|Study||Animal model||Numbers and phenotypes||Intervention/Hypothesis generating||Sample||Methodology||Outcomes|
|Wu, S., et al. 2015 ||SOD1G93A||3 mutant, 3 WT in each analysis.||Hypothesis generating||Faecal||16S microbe identification method on extracted DNA||
Structural changes in intestines of ALS model mice:|
Abnormal tight junction structure; reduced levels of ZO-1 and E-cadherin proteins.
Increased gut permeability.
Increased number of abnormal Paneth cells.
Decreased level of defensin 5 alpha (antimicrobial peptide).
Changes in ALS mouse model microbiota.
Reduction in butyrate-producing bacteria: Escherichia coli, Butyrivibrio fibrisolvens and Fermicus.
|Zhang, Y.G., et al. 2017 ||SOD1G93A||~ 9 per group in each analysis NB: in most cases groups are SOD1G93A vs SOD1G93A plus butyrate, with WT controls included in some analyses.||Interventional||Faecal||
16S microbe identification method on extracted DNA.|
Intervention: 2 groups, one with 2% sodium butyrate added to water stock, the other without.
Delayed disease onset and increased lifespan.
Restored levels of butyrate-producing bacteria in gut.
Reduced intestinal permeability and corrected structural changes in the ALS model.
|Haney, M.M., et al. 2018 ||
(mild form with low expression of transgene)
|30 mutant, 30 WT. All 5 month-old animals, which is 1 month prior to disease onset in this model.||Hypothesis generating||Faecal||16S microbe identification method on extracted DNA. Ventral neck surgery enabling stimulation of vagus nerve for 1 h. Control treatment groups: surgery plus 1 h sham treatment and no surgical intervention. Faecal pellets collected prior to surgery (day 0) and 8 days later.||Found no difference between the gut microbiomes of the mutant and WT animals at any time point. Found no difference between the gut microbiomes of any treatment group. Therefore conclude that short vagus nerve stimulation has no long-term impact on composition of gut microbiota.|
|Blacher, E., et al. 2019 ||SOD1G93A||n numbers vary from 5 to 62 depending on analysis.||Both||Faecal||16S microbe identification method and shotgun metagenomic sequencing on extracted DNA. Intervention: treatment with Akkermansia muciniphila.||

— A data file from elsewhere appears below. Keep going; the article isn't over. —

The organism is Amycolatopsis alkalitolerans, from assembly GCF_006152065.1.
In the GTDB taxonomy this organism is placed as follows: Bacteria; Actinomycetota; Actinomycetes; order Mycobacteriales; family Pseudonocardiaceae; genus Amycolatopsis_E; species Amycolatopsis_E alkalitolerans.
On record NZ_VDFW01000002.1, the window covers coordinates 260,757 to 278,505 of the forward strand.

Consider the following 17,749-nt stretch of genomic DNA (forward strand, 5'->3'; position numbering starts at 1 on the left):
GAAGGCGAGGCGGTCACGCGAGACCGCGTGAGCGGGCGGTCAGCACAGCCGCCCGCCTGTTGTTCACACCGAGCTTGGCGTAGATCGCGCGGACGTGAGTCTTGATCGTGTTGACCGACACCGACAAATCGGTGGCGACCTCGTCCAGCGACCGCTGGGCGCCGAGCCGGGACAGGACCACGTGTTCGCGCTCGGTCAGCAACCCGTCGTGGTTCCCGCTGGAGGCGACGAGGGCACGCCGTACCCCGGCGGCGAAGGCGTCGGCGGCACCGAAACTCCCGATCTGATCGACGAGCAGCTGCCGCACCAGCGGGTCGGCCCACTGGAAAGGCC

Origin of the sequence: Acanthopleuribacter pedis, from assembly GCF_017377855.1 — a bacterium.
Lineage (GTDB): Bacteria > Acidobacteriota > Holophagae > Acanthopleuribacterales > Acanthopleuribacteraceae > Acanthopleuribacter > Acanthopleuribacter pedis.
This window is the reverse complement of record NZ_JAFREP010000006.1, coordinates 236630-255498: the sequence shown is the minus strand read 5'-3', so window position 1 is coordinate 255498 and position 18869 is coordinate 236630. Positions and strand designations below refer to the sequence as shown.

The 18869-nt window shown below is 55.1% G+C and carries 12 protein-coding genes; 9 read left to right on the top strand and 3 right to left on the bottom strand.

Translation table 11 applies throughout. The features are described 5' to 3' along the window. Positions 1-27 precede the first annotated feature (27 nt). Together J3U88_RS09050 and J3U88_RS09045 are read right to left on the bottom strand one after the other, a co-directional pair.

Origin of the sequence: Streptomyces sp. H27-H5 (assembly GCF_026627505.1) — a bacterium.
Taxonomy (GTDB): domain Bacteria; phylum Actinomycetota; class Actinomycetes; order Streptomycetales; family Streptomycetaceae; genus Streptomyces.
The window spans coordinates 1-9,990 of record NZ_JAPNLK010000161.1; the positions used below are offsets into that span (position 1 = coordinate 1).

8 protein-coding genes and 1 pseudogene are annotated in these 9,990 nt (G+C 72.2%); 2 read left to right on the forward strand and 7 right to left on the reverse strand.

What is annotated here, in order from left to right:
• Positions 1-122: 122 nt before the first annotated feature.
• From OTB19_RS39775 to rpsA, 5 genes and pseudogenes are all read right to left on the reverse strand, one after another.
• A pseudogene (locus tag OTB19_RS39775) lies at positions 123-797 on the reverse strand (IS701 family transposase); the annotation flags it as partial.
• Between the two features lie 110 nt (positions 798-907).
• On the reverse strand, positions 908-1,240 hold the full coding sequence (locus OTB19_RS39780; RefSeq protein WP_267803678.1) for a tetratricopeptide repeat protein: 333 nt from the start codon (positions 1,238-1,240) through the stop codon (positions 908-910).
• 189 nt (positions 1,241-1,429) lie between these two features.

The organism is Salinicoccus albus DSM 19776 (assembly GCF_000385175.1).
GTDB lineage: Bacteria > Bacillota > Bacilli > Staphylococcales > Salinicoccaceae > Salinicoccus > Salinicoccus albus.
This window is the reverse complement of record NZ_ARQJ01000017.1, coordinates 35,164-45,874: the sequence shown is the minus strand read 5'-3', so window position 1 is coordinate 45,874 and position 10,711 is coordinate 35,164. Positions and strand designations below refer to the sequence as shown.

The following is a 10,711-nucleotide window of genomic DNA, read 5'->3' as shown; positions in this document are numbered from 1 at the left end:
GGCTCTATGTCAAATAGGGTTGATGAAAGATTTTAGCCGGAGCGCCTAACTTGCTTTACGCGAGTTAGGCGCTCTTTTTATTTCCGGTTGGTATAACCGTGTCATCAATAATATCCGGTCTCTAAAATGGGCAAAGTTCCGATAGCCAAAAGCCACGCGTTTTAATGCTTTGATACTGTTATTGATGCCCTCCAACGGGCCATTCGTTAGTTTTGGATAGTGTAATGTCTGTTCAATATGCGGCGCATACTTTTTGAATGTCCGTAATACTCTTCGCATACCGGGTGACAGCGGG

Identified changes in the gut microbiota of ALS model mice prior to onset of motor dysfunction.|
Correlate 11 bacteria with disease severity.
Evidence that Akkermansia muciniphila has a protective effect on the host whereas Ruminococcus torques and Parabacteroides distasonis are associated with increased disease severity.
Akkermansia muciniphila therapy improves disease outcomes.
Observed differences in microbiota in different facilities.
|Figueroa-Romero, C., et al. 2019 ||SOD1G93A||~ 8 per group for each separate comparison||Hypothesis generating||Faecal||
Longitudinal study with the following aspects assessed in parallel:|
gut microbiome, immunophenotyping, motor function testing and histology of tissue samples.
16S microbe identification method on extracted DNA
Identified changes in the gut microbiota of ALS model mice prior to onset of motor dysfunction, muscle atrophy and activation/expansion of immune cells.|
Found evidence that microbiome changes and immune responses are related.
Noted that SOD1G93A mutant mice have different life expectancies at different facilities.
|Burberry et al. 2020 ||C9ORF72-null mutant mice (+/+, +/−, −/−)||Range between experiments from 10 to 114 of a given mutant genotype, but mostly between 10 and 25.||Both||Faecal||
The following aspects were analysed:|
Gut microbiome, immunophenotyping, inflammatory markers, motor function.
16S microbe identification method on extracted DNA.
Faecal transfer intervention post antibiotic treatment.
Evidence that gut microbiota plays role in pathology of C9ORF72 genetic subtype of ALS:|
Inflammation/immunological phenotypes significantly reduced when certain bacterial groups are absent or at low abundance.
Noted that the heterozygote and double negative C9ORF72-null mutant mice have different life expectancies at different facilities.